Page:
Pennsylvania – Abbreviated PA
Capital – Harrisburg
In December of 1787, Pennsylvania became the 2nd state to join the Union. Philadelphia, Pennsylvania is one of the most historic cities in the U.S. as it is the location where the Declaration of Independence was signed; it is also the home of the Liberty Bell, a symbol of freedom for the American people.
South Dakota – Abbreviated SD
Capital – Pierre
South Dakota is home to the most iconic sculpture in the U.S., Mount Rushmore. Designed by sculptor Gutzon Borglum, the carving of George Washington, Thomas Jefferson, Theodore Roosevelt and Abraham Lincoln took 14 years to complete at a cost of 1 million dollars. However, those funds didn’t stretch as far as Borglum hoped and the project had to wrap up with only the heads carved – each iconic figure was meant to be carved down to the waist. South Dakota officially became a state in November of 1889.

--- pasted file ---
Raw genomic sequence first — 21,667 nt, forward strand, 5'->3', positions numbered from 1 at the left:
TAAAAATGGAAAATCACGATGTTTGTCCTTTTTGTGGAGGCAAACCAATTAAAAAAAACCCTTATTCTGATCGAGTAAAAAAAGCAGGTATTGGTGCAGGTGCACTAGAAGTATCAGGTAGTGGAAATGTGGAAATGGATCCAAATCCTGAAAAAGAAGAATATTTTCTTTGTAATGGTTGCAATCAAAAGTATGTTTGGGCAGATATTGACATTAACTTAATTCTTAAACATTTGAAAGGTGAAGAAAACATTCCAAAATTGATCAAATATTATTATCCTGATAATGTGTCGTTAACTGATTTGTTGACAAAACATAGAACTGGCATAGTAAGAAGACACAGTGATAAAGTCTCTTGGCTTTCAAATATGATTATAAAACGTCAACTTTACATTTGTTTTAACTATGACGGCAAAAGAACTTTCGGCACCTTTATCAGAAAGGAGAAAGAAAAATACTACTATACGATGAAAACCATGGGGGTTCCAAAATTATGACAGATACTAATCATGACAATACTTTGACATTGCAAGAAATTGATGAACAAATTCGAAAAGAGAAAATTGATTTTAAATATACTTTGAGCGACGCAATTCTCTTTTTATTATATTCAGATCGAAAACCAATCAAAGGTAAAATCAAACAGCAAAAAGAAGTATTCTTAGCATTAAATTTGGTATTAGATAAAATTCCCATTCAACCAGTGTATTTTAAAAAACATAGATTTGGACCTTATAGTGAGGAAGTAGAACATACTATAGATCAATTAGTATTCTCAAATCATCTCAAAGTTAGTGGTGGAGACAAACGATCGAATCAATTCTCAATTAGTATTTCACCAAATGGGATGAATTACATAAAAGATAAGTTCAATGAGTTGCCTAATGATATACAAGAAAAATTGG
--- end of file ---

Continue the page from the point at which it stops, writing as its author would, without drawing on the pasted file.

South Carolina – Abbreviated SC
Capital – Columbia
The 8th state to join the Union in May of 1788, South Carolina is known for its scenic beaches and humid subtropical climate. This quintessential southern state is also home to the first battle of the American Civil War which took place April 12 -14, 1861 at Fort Sumter.
Tennessee – Abbreviated TN
Capital – Nashville
Andrew Johnson, the 17th president of the United States, held at one time or another every elected office possible at that time, beginning in Greeneville Tennessee. Tennessee joined the Union as the 16th state in June of 1796.
Utah – Abbreviated UT
Capital – Salt Lake City
In January of 1896, Utah joined the Union. Utah is home to the largest salt water lake in the Western Hemisphere, covering approximately 1,700 square miles.
Washington – Abbreviated WA
Capital – Olympia
Composed of temperate rainforests, mountain ranges and the famed Puget Sound, Washington is known for its lush flora and cool climate. Washington is the only state named after a U.S. president, joining the Union in November of 1889.